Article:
Peace Process Overview

/Peace Process Overview
Peace Process Overview 2017-07-13T12:23:30+00:00


The Peace Process: Key Facts

  • The internal armed conflict in Burma has lasted nearly 70 years.
  • The current peace process was launched after the U Thein Sein administration took office in 2011.
  • Bilateral ceasefires between the government and 15 different EAOs were signed between 2011 and 2013.
  • In March 2015, the draft text of the NCA was approved by the government and the main EAO negotiating body at the time, the NCCT. As the government subsequently excluded the AA, TNLA and MNDAA from the NCA, most groups refused to sign the non-inclusive pact. Nevertheless, in October 2015, eight organizations (see The Peace Process: Main Actors) signed the agreement, which resulted in further splits and divisions in the peace process and conflicts between the EAOs that signed the pact and those that did not.
  • The peace process progressed little in the lead-up to the November 2015 elections which saw the coming to power of Daw Aung San Suu Kyi’s NLD.
  • The first Union Peace Conference (UPC) was organised in January 2016 under U Thein Sein’s administration.
  • The second UPC, known as the 21st Century Panglong Conference (21CPC) took place between August 31-September 3, 2016. The Panglong Peace Conferences are meant to take place every six months.
  • The second 21CPC took place between May 24-29, 2017.

The Peace Process: Main Actors

The Burma Government

  • Governing party: National League for Democracy (NLD)
  • Negotiating body: Peace Commission (PC)
  • Technical body: National Reconciliation and Peace Centre (NRPC)

 The ‘Nationwide’ Ceasefire Agreement (NCA) signatory Ethnic Armed Organisations (EAOs)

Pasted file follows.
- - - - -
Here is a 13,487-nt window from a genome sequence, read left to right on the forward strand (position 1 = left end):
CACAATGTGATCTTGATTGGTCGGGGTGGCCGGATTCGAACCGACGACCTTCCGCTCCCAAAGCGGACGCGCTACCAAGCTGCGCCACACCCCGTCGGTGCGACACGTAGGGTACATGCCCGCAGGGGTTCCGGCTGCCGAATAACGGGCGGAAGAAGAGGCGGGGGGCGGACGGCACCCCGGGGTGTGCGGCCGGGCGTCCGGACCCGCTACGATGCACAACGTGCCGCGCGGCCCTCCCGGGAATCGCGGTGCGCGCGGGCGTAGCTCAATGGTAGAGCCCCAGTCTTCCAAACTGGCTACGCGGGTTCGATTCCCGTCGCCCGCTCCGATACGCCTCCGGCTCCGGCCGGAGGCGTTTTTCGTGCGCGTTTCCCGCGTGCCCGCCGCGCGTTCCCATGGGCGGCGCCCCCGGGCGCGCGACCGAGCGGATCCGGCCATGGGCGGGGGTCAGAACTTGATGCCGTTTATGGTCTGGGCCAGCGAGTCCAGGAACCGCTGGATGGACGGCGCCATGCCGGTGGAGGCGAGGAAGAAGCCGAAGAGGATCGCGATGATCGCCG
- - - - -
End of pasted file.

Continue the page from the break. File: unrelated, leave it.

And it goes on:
• Signatories: RCSS/SSA-S; KNU, DKBA, KNU/KNLA-PC, ALP, CNF, PNLO and the ABSDF
  • Negotiating body: Peace Process Steering Team (PPST)

The NCA Process

  • Body mandated to oversee NCA implementation: Joint Implementation Coordination Meeting (JICM)
  • Body charged with military and ceasefire matters: Joint Monitoring Committee (JMC)
  • Union Peace Dialogue Joint Committee (UPDJC): tripartite body (16 government representatives, 16 ethnic armed group representatives and 10 political party representatives) chaired by DASSK, which is in charge of the political dialogue and coordinates the peace process.
  • Framework for Political Dialogue (FPD): framework for the mandate and organization of NCA participants to the Peace Process.

The United Nationalities Federal Council (UNFC)

  • Members (as of the end of June 2017): SSPP/SSA-N, NMSP, KNPP, LDU, and ANC
  • Negotiating body: Delegation for Political Negotiation (DPN)

The Union Political Dialogue Negotiation Committee (UPDNC) / Federal Political Negotiation Consultative Committee (FPNCC) / Pangkham (or Panghsan) alliance

  • Members: KIO, NDAA, SSPP/SSA-N, TNLA, MNDAA, AA, and the UWSA (the alliance’s leading organization)
  • Resulted from three-day EAO summit in Panghsang (the UWSA headquarters) in April 2017. Shortly after their formation, they signed a joint-statement rejecting the NCA.

The second 21CPC in brief

  • The Second UPC – 21CPC took place from May 24-29. The conference, which saw the participation of around 1,400 representatives, was attended by 15 EAOs (out of 21). Members not participating in the UPC discussions were mainly northern groups such as the Northern Alliance (AA, MNDAA, KIO, TNLA) or the Panghsan alliance, and members in the UNFC which have not signed the NCA. Certain parties did send representatives, such as the KIO which was represented by its vice chair General N’Ban La), and certain of the organizations not invited to participate in discussions, such as Panghsan Alliance members, were present at the opening ceremony.